East West

 Coming from the average person, the words “you’re pathetic” denote a disparaging remark; coming from Raul Olivera, they form the perfect motivator. Indeed, Raul has earned a reputation as the loudest and most opinionated mentor on the team – yet WildStang students agree that these qualities always promote motivation and participation. 

Raul has been the lead mechanical engineer since the team’s inception in 1996. Working with students throughout the school year, he quickly offers help to younger students in need, yet urges older, more experienced students to perform at their fullest potential and utilize what they have learned. Students acknowledge that the response to their mistakes may be loud, yet all agree that Raul quickly follows up with a knowledgeable explanation of what went wrong, working with students to learn from their mistakes. While others may merely correct a simple eror, Raul makes sure to explain the implications of failing to rectify the problem. For example, it may lead to a heartfelt explanation of the robot’s complex drive train or the reasons a particular part placement. Students on the mechanical team learn not only the correct way to design and assemble a robot – Raul teaches the engineering concepts that allow them to think for themselves, to make their own design suggestions or improvements, and to teach the concepts they have learned to others. For example, before the 2007 build season students were unsure of the coefficients of friction of different wheel materials. Although Raul knew the outcome, he created a physics experiment for the mechanical students to discover the results themselves. 

Raul’s influence does not stop at the limits of the mechanical team, for it extends into nearly all aspects of WildStang operation. From expecting each and every student to add ideas during brainstorming to showcasing final computer designs to the entire team during class meetings, Raul ensures every WildStang member knows the basic game design and robot operation – whether they create the yearbook, manufacture the playing field, or drive the robot itself. On subteams devoted to robot construction, Raul listens in on meetings, offers suggestions, and ensures students meet their own deadlines. All students seem to experience the same Raul: as electrical student Tiffany Gach points out, freshman and sophomore years are filled with intense learning. By senior year, that transforms into knowledge and leadership – rewarded by congratulations from Raul that students find truly heartfelt and meaningful.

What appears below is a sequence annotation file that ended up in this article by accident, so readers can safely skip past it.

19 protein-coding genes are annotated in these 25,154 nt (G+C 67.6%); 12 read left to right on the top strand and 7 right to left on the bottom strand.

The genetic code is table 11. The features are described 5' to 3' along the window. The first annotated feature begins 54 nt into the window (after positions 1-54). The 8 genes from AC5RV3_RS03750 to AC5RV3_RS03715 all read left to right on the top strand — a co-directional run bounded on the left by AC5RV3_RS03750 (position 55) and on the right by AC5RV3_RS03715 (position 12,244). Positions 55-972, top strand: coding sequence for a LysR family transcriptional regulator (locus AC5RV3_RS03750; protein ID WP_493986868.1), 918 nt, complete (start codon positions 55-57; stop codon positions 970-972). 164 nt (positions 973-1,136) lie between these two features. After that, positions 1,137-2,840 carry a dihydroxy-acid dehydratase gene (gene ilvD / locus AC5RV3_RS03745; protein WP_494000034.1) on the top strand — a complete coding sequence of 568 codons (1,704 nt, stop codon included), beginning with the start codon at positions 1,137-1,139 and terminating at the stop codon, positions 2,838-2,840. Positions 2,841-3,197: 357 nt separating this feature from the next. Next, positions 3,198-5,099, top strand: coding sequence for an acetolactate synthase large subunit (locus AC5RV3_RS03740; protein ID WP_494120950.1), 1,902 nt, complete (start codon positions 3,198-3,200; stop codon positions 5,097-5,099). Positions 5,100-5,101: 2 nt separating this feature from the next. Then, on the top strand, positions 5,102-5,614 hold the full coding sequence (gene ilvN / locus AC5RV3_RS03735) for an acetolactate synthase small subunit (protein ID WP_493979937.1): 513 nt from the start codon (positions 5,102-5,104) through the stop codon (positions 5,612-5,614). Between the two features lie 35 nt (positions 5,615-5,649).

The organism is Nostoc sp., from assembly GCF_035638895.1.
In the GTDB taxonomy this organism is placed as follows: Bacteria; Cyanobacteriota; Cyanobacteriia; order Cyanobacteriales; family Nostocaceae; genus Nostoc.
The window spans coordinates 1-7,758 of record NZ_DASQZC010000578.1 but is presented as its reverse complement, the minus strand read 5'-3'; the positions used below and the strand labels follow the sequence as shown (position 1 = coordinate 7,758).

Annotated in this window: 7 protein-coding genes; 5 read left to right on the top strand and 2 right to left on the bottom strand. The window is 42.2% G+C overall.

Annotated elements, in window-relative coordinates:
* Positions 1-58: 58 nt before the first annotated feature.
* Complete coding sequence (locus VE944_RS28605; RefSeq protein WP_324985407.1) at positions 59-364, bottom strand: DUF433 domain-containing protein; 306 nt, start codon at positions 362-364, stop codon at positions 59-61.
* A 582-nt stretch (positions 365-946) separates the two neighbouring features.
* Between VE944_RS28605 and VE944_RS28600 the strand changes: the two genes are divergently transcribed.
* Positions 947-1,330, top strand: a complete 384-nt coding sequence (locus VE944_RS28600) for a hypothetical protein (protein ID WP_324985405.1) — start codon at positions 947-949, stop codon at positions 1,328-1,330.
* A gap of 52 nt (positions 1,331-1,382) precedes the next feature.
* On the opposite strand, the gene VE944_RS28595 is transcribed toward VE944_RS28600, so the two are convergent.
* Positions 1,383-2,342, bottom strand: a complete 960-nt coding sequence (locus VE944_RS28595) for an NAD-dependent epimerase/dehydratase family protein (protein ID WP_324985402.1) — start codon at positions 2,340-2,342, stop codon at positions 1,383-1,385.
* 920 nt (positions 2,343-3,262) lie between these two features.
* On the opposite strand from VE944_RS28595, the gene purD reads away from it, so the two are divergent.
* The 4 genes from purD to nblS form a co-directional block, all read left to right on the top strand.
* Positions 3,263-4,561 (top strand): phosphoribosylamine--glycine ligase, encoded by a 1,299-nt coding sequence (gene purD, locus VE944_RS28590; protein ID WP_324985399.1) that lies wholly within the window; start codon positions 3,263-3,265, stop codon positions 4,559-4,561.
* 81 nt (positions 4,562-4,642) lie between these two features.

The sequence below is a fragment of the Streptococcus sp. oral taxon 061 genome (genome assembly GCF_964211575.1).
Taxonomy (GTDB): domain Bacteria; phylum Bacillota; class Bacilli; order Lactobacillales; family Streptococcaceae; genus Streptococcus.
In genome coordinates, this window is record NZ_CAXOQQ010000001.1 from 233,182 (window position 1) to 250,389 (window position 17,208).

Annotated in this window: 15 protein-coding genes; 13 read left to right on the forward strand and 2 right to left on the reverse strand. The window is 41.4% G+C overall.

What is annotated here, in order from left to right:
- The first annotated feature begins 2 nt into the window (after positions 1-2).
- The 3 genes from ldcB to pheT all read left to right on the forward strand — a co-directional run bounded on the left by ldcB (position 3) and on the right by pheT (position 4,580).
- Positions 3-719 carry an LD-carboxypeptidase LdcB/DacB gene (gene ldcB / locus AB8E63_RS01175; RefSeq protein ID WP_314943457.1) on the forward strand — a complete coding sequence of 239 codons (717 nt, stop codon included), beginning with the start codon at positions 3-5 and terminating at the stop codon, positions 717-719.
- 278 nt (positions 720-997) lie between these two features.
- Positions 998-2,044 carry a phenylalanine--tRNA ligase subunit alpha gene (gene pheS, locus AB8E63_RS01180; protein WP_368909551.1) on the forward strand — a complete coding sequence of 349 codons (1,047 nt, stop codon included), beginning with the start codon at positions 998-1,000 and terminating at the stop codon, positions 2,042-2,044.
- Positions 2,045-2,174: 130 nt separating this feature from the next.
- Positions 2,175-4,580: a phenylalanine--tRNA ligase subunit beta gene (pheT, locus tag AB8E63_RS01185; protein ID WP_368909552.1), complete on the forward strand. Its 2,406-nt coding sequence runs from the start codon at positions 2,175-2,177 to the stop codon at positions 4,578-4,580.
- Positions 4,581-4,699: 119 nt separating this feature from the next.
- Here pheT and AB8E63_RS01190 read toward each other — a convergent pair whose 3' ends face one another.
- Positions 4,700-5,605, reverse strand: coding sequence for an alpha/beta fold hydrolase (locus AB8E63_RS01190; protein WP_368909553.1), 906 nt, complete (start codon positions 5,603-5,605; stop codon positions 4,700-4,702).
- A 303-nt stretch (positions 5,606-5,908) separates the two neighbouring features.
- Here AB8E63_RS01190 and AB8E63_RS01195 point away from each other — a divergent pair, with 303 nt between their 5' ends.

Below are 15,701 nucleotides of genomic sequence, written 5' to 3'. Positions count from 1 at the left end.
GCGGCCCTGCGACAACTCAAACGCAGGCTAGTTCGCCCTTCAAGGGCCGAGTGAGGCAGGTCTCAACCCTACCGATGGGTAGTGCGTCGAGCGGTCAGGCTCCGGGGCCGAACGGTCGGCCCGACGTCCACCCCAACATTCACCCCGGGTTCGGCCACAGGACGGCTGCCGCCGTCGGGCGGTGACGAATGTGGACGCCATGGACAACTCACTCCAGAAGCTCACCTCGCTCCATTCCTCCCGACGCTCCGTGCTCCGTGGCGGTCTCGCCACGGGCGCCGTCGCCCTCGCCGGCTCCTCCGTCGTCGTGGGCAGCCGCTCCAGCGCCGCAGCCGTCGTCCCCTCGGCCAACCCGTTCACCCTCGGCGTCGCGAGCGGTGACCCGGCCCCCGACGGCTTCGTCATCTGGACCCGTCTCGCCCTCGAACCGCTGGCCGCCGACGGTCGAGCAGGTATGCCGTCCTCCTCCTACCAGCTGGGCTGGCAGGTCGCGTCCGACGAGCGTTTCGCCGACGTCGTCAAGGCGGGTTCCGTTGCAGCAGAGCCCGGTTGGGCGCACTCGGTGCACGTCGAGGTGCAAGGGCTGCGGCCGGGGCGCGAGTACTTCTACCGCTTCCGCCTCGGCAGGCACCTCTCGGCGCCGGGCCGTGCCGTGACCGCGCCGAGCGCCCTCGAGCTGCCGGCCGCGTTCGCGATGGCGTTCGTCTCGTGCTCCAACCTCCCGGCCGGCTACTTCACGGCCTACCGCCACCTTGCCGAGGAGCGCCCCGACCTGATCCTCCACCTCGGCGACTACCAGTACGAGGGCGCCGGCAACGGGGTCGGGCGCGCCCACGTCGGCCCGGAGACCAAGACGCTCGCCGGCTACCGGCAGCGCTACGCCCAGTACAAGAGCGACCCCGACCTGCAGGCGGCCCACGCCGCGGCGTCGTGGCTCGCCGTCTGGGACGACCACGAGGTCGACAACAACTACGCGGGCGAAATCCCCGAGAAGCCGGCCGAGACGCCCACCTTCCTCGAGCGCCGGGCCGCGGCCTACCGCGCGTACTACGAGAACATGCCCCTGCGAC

To WildStang, Raul is an indispensable and often intense mentor and engineer. Raul is a figure well-known and often admired by teams and students far from home as shown by the Chief Delphi comment from Andy Baker, “Thanks for all that you do… and inspiring countless students and engineers to work hard at making FIRST a great competition.” Whether because of his never-ending desire to aid fellow competitors or his creative strategies on the field, students and mentors alike seem inspired and often awe-struck after a chance to ask Raul’s advice. Yet perhaps Raul’s opinion of FIRST was best exemplified in the final match of the 2008 Midwest Regional. Mechanical member and robot driver

Rebecca Leung distinctly remembers Raul’s torn opinions about the match. After all, he was facing a team mentored by a fellow Motorola engineer and former WildStang student – his own son, who was inspired by Raul in his career choice and FIRST participation. Still, Raul expressed happiness even after losing, excellently displaying his passion for teaching – not winning. Indeed, to everybody he meets, Raul always provides the perfect balance of competition and gracious professionalism, of learning and fun, of critiquing and congratulating, regardless of the situation.